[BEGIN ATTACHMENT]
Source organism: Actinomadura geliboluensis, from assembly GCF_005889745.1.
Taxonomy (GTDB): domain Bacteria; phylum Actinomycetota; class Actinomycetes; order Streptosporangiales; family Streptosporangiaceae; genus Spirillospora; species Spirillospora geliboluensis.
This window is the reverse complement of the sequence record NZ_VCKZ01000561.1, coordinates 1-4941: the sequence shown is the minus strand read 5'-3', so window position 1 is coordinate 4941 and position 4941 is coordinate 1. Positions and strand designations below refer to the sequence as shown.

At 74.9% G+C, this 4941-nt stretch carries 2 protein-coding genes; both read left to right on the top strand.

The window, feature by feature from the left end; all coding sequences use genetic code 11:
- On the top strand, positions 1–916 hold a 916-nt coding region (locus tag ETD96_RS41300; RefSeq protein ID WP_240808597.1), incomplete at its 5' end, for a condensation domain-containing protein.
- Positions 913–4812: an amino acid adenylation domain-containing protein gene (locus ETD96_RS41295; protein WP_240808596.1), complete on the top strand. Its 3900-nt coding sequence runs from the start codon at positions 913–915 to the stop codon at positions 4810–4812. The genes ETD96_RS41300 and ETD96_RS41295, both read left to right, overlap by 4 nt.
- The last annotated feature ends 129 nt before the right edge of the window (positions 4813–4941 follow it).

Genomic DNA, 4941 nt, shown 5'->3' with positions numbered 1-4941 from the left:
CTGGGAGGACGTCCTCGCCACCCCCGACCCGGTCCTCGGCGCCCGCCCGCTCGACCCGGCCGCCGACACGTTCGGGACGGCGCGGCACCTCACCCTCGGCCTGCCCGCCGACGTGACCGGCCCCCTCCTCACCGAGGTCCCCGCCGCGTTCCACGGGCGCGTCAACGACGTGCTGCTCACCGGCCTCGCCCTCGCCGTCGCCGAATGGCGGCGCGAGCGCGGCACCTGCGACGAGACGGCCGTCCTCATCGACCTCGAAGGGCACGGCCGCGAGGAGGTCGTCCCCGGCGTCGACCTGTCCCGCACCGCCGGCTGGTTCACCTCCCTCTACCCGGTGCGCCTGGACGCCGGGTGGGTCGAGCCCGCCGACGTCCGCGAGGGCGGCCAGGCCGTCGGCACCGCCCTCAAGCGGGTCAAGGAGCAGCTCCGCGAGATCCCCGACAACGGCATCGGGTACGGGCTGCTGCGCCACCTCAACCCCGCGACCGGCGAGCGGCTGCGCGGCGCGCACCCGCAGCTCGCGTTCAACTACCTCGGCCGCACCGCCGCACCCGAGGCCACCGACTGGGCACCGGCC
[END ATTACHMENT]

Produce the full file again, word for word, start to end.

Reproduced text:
Source organism: Actinomadura geliboluensis, from assembly GCF_005889745.1.
Taxonomy (GTDB): domain Bacteria; phylum Actinomycetota; class Actinomycetes; order Streptosporangiales; family Streptosporangiaceae; genus Spirillospora; species Spirillospora geliboluensis.
This window is the reverse complement of the sequence record NZ_VCKZ01000561.1, coordinates 1-4941: the sequence shown is the minus strand read 5'-3', so window position 1 is coordinate 4941 and position 4941 is coordinate 1. Positions and strand designations below refer to the sequence as shown.

At 74.9% G+C, this 4941-nt stretch carries 2 protein-coding genes; both read left to right on the top strand.

The window, feature by feature from the left end; all coding sequences use genetic code 11:
- On the top strand, positions 1–916 hold a 916-nt coding region (locus tag ETD96_RS41300; RefSeq protein ID WP_240808597.1), incomplete at its 5' end, for a condensation domain-containing protein.
- Positions 913–4812: an amino acid adenylation domain-containing protein gene (locus ETD96_RS41295; protein WP_240808596.1), complete on the top strand. Its 3900-nt coding sequence runs from the start codon at positions 913–915 to the stop codon at positions 4810–4812. The genes ETD96_RS41300 and ETD96_RS41295, both read left to right, overlap by 4 nt.
- The last annotated feature ends 129 nt before the right edge of the window (positions 4813–4941 follow it).

Genomic DNA, 4941 nt, shown 5'->3' with positions numbered 1-4941 from the left:
CTGGGAGGACGTCCTCGCCACCCCCGACCCGGTCCTCGGCGCCCGCCCGCTCGACCCGGCCGCCGACACGTTCGGGACGGCGCGGCACCTCACCCTCGGCCTGCCCGCCGACGTGACCGGCCCCCTCCTCACCGAGGTCCCCGCCGCGTTCCACGGGCGCGTCAACGACGTGCTGCTCACCGGCCTCGCCCTCGCCGTCGCCGAATGGCGGCGCGAGCGCGGCACCTGCGACGAGACGGCCGTCCTCATCGACCTCGAAGGGCACGGCCGCGAGGAGGTCGTCCCCGGCGTCGACCTGTCCCGCACCGCCGGCTGGTTCACCTCCCTCTACCCGGTGCGCCTGGACGCCGGGTGGGTCGAGCCCGCCGACGTCCGCGAGGGCGGCCAGGCCGTCGGCACCGCCCTCAAGCGGGTCAAGGAGCAGCTCCGCGAGATCCCCGACAACGGCATCGGGTACGGGCTGCTGCGCCACCTCAACCCCGCGACCGGCGAGCGGCTGCGCGGCGCGCACCCGCAGCTCGCGTTCAACTACCTCGGCCGCACCGCCGCACCCGAGGCCACCGACTGGGCACCGGCC